This morning at seven, after sitting up with a poorly child for three hours, I became a member of what is, I imagine, a fairly exclusive club. I turned over the last page of volume III/4, and there it was: I had read the whole of Karl Barth's Church Dogmatics at least once (and some volumes two or three times). This has substantially occupied my brain for the last five years, and I dare say will continue to require investment of cognitive ability well into the future as I wrestle with what I've read. Over the next few days, I wanted to share a few of the things that make me love Barth, even when I disagree with him, and hopefully give any suspicious evangelicals a chance to rethink any lingering antipathy they may have towards the great man.
Today, just a brief thought: I love Barth because he does theology.
That may seem pretty obvious, but actually I think there is very little theology going on in evangelical circles much of the time. There is quite a lot of exegesis, and a substantial amount of Bible reading, but not much pushing beyond this to do theology proper. Barth does theology.
One of the things that you notice when you get into the Church Dogmatics for the first time is that, whilst Barth regularly offers Scriptural exegesis and Biblical argumentation, this is usually confined to the small print passages. (For those unfamiliar with Barth's opus, CD contains two font sizes; the larger gives the main flow, whilst the smaller gives the detailed argumentation, and often offers interesting insights into historical theology as Barth sees it). The method being used is clearly very different from that of the conservative evangelical 'systematic theology', which tends to begin each major point with a section, or multiple sections, of Scripture. Barth's text flows with ideas, and when it stops to add argumentation it feels like an excursus. Does this mean he is less 'Biblical'? For those who have been taught to consider him a holder of a very dubious doctrine of Scripture, this could be the logical conclusion.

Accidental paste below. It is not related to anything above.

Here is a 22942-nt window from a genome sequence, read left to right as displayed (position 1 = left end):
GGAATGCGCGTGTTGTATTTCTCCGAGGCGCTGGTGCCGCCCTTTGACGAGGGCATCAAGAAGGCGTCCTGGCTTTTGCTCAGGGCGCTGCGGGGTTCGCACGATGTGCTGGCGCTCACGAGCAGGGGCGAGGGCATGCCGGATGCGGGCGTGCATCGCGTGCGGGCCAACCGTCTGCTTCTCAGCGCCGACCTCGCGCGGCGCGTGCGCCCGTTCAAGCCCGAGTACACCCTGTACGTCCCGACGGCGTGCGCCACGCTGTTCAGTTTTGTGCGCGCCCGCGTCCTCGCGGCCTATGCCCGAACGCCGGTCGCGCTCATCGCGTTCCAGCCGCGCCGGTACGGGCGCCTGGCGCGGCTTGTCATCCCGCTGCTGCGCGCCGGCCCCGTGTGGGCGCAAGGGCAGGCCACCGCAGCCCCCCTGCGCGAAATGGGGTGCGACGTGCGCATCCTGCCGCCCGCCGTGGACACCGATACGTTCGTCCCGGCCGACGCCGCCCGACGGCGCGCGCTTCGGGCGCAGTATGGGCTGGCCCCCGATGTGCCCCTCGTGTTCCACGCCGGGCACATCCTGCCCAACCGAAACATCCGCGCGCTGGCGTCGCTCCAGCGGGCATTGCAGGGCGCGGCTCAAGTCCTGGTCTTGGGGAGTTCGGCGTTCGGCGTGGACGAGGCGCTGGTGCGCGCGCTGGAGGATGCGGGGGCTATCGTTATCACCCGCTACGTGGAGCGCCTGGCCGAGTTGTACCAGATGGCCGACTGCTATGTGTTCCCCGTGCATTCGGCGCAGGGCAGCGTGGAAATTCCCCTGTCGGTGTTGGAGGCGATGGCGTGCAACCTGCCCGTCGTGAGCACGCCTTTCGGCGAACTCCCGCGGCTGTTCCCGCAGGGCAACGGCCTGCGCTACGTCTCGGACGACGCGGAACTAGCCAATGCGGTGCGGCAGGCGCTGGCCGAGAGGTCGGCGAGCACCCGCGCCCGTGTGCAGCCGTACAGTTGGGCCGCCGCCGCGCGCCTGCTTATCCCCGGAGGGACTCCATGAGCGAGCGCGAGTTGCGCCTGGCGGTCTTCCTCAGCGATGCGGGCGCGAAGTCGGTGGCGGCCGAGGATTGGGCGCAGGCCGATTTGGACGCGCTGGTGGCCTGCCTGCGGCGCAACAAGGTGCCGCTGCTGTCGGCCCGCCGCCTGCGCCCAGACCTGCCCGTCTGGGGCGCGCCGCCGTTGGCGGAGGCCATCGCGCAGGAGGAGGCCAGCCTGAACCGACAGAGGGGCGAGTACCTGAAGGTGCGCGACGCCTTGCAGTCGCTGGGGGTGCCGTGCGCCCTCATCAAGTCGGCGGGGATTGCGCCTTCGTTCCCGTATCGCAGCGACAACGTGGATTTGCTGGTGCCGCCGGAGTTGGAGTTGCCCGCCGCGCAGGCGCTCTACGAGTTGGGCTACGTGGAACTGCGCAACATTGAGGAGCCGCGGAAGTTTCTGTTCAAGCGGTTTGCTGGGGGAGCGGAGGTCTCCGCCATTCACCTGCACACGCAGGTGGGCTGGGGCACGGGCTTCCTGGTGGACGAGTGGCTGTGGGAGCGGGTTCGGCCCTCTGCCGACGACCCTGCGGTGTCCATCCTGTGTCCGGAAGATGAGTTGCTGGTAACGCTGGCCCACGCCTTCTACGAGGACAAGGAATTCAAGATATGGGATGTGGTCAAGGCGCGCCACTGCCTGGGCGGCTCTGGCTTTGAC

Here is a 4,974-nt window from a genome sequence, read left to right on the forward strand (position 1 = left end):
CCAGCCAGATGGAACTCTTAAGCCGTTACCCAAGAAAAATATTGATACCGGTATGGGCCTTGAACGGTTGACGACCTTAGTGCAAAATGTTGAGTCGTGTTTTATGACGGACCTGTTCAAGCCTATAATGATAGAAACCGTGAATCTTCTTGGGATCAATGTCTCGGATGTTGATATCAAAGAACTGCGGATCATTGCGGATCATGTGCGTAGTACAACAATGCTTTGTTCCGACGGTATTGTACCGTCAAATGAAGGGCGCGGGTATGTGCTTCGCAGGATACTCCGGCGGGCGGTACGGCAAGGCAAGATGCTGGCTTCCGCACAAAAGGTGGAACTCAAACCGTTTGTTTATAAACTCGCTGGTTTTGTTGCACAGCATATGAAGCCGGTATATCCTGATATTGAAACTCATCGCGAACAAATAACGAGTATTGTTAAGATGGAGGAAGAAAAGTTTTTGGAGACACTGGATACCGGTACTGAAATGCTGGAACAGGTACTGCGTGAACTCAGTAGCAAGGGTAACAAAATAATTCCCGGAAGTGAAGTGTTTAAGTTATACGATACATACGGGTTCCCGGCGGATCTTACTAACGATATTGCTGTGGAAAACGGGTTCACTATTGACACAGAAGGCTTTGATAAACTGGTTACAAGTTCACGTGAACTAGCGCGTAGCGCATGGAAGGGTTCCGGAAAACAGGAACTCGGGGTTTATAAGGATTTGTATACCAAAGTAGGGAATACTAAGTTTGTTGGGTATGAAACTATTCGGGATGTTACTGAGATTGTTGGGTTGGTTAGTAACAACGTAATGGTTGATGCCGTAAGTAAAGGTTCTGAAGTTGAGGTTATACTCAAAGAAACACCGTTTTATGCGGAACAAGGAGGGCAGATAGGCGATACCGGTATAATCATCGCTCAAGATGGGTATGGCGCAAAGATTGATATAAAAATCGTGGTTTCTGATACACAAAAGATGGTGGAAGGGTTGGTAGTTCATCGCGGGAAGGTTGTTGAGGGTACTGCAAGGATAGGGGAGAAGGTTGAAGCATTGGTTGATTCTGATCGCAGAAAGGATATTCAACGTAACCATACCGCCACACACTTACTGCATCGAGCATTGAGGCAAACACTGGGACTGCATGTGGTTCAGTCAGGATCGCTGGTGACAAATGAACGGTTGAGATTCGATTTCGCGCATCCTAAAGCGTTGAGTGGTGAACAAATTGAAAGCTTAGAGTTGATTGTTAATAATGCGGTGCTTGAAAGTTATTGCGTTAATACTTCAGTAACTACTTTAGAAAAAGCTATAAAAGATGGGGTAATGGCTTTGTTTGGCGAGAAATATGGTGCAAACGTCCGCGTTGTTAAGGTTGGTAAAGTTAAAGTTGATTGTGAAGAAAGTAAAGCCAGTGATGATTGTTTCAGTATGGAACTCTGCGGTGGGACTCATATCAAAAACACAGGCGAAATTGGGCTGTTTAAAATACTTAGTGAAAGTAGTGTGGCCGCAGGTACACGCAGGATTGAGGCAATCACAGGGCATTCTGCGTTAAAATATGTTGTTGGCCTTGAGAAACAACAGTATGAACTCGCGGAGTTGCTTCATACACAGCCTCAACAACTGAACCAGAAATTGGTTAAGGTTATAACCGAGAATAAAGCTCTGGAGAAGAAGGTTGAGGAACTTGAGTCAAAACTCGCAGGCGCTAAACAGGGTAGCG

In fact, Barth is thoroughly Biblical. But he is a theologian. He is working at one remove from the Biblical text, or if you like at a point between the Biblical text and the contemporary world, or perhaps more accurately at a point in the contemporary world where the Biblical text and its message can be heard. He is not trying to present 'what the Bible says', in the manner of a systematic theologian; he is trying to present what he has heard the Bible say - and that is different. And that is connected to Barth's insistence on theologia viatorum - theology always on the way, never having within its possession divine truth, but only human echoes of divine truth. Theologia viatorum is theology liberated not to try to say divine things, but to say the human things which God demands. And therefore it is theology than can improve on itself, that can listen again, and can try to say again what it must say in response to what it has heard.
Of course there are others beside Barth who pursue this method, but I first really saw it in him, and I love that about him.